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Saturday, September 13, 2008

RCMP, Toronto police treat tasers differently

September 13, 2008
Betsy Powell, Toronto Star

The RCMP are facing criticism over their use of Tasers as a less-than-lethal weapon but Toronto police treat the stun gun as a prohibited firearm.

And while the Mounties have been told to stop using "excited delirium" to describe combative, resistant suspects whose behaviour justifies firing the 50,000-volt charge, the term doesn't show up anywhere in Toronto police procedures relating to the use of Tasers.

"Excited delirium" is not a recognized medical diagnosis, but a term sometimes used by emergency room doctors or coroners, an Ottawa-based independent review panel said in a report obtained this week by the Star under Access to Information.

RCMP Commissioner Bill Elliott ordered the review after the death last October of a Polish man shot with a Taser by RCMP officers at the Vancouver airport.

The report urges the federal government to set national standards for Taser use by all police forces in Canada, under its power in the Criminal Code to regulate firearms.

Elliott received the report in June but it had not been made public until this week.

The review concluded, among other things, that the RCMP did not do "due diligence" when it approved the Taser stun gun for widespread use within the force and relied too much on the advice of the Taser's American manufacturer in developing its policies and training.

Across Canada, 170 police agencies use stun guns and 22 people have died after being hit by stun guns, although the deaths have not been linked directly to their use.

Toronto police will not comment on the report since officials have yet to read the document, spokesperson Mark Pugash said yesterday.

But he noted that the Toronto Police Service's approach to Tasers was favourably cited in another Taser report released earlier this year by the Commission for Public Complaints Against the RCMP in British Columbia.

That report found Toronto has provided "a good example of operational use and guidance around CEW (conducted energy weapon). "The authorization of CEW deployments in situations where the subject is displaying assaultive behaviour is similar to where the commission has argued that the RCMP should be situating this weapon."

That report also concluded that in contrast to other police services, including Toronto, "which took the precaution of restricting CEW use to supervisors, the RCMP's position was that all of its officers should be trained to deploy a CEW."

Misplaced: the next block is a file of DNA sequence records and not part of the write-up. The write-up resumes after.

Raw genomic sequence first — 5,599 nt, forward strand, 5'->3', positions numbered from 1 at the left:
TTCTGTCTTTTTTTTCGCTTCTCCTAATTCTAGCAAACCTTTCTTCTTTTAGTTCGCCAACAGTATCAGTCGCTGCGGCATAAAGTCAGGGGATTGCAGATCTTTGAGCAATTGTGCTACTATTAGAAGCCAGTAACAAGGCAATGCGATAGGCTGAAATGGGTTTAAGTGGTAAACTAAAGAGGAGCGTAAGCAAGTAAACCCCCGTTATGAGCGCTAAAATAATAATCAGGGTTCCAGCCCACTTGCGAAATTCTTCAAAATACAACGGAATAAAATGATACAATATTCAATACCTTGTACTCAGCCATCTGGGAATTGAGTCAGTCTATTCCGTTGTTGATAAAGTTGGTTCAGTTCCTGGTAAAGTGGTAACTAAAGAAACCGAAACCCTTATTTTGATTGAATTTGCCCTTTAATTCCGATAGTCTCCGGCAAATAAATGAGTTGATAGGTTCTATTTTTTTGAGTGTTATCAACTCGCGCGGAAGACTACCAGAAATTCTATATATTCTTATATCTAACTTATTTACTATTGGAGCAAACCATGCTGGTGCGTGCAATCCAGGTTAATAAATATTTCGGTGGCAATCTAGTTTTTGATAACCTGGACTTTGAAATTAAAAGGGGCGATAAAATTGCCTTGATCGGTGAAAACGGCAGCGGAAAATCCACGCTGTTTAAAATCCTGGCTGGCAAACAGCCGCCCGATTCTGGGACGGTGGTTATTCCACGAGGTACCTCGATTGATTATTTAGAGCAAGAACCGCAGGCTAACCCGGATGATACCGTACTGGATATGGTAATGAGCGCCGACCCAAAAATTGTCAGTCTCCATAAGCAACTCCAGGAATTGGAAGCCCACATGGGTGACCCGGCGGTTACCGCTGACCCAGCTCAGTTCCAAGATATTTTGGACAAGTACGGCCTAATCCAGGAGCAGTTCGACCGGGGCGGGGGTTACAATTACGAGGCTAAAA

While Toronto police have restricted Taser use to tactical units and qualified front-line supervisors, Chief Bill Blair has and continues to call for their use to be broadened to about 3,000 of 5,500 officers, Pugash said.

1 comment:

Excited-Delirium.com said...

Of the 23 taser-associated deaths in Canada, the RCMP has been involved with nine (9) of them. This in spite of the RCMP being more involved in rural areas (cow tipping and crop circles) and smaller towns and cities.

In contrast, the Toronto Police Services (the largest municipal police force in Canada, in Canada's largest city) has been involved with none (0) of those taser-associated deaths. None.

The most-rational explanation relates to the policies. If the policies have been based on the wishful-thinking propaganda of Taser, then you hand out taser shocks like candy on Halloween (shocking old men in their hospital bed for keristes sakes) and the stats of risk will eventually catch-up to you. If you treat the weapon as it should be treated (ahem: "firearm"), then you can perhaps keep the risk to a minimum.

None of this exceeds what could be understood using common sense. Unless you're discussion particle physics and quantum mechanics, then even science needs to be aligned with common sense. Taser's so-called 'science' is nothing more than propaganda generated by insider spokespuppets.

And the reality of the risk is now too large to deny by anyone being honest. Even Taser chairman Tom Smith admitted that use of tasers results in "lives lost", but he thought that his version of the ratio was acceptable. Who the hell gave him the right to market a device where the risk of death is randomly imposed on people that are not even close to justifying such a potentially-deadly response?